The tranquility of Tompkins Square Park is misleading. The Elms, many dating back to the 1870’s, the dog run, the playground and the grass typical to many urban parks, are but a thin mask to the turbulent events that took place on these grounds in the late 19th century.
Tompkins Square Park bares witness to a particularly difficult time in the lives of the German-Americans of Klein-Deutschland.
In 1874 a group of approximately seven thousand young working-class immigrants gathered in the park to protest the economic hardships and working conditions, protest that became known as the Tompkins Square Riot. The protesters planned to march from Tompkins Square to City Hall in demand of a public works program that will provide employment and end evictions of unemployed.
The protesters assembled peacefully in the park for a licensed demonstration and were unaware that the permit given to them had been revoked.
They were working-class immigrants, many of them German, all unemployed and many not having eaten in days. They were met by at least fifteen hundred policemen, almost two-thirds of the city’s police force.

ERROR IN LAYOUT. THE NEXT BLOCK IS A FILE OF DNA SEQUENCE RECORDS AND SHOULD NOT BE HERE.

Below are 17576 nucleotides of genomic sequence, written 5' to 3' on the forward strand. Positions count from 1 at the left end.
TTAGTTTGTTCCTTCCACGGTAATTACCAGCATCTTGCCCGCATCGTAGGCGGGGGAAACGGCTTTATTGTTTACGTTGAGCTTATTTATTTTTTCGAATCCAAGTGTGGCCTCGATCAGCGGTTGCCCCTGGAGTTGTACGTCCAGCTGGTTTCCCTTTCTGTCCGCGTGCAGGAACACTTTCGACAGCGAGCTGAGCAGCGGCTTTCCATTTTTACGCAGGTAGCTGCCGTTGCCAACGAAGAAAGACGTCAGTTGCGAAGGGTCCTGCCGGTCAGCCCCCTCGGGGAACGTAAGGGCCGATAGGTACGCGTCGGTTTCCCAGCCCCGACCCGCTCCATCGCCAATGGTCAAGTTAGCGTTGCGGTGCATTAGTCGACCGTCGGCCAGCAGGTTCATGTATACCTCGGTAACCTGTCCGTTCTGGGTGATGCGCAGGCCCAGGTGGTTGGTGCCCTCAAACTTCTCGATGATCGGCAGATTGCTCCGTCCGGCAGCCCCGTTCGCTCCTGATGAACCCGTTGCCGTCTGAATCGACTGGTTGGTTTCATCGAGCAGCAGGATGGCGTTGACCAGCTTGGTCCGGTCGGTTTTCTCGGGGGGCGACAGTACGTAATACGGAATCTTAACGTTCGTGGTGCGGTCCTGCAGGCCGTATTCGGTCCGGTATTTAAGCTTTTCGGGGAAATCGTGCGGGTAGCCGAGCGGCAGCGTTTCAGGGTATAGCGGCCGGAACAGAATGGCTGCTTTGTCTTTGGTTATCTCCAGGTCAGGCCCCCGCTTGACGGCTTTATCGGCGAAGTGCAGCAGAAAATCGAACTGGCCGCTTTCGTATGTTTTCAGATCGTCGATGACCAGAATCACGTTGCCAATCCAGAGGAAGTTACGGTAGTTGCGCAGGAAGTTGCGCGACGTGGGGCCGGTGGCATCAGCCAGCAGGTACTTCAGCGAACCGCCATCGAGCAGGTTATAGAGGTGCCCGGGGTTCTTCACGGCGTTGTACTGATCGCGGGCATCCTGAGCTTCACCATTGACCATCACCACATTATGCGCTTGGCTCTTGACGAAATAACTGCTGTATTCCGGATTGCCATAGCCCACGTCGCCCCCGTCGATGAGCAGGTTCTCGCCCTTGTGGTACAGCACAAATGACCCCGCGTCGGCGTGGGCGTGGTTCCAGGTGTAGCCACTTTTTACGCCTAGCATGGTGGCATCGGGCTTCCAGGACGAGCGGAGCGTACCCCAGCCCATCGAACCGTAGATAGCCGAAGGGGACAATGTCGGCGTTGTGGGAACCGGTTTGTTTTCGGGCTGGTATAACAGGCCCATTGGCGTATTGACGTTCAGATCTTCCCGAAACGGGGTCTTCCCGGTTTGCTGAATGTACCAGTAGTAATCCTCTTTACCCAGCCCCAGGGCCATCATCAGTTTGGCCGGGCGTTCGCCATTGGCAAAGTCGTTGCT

With horses and raised clubs, the officers charged without warning in what a local labor leader described as ‘an orgy of brutality’. The police arrested forty-four men for disorderly conduct, riotous conduct, incendiary speech, carrying concealed weapons, inciting to riot and assault.
This was a clash between uptown and downtown, between immigrants and established residents, between blue-collar workers and affluent residents, between socialists and capitalists. Public response was split along class lines: the working class sympathized with the demonstrators and uptown residents supported police actions. There were xenophobic insinuations and the rioters were described as foreigners, chiefly German and Irish, communist and socialist.
The press of the time identified this as a threat to free speech and questioned the government’s right to regulate such gatherings.
Tompkins Square Park continued to serve as a place to voice dissent right up to 1990s when local residents protested the gentrification of the area and barring of the homeless.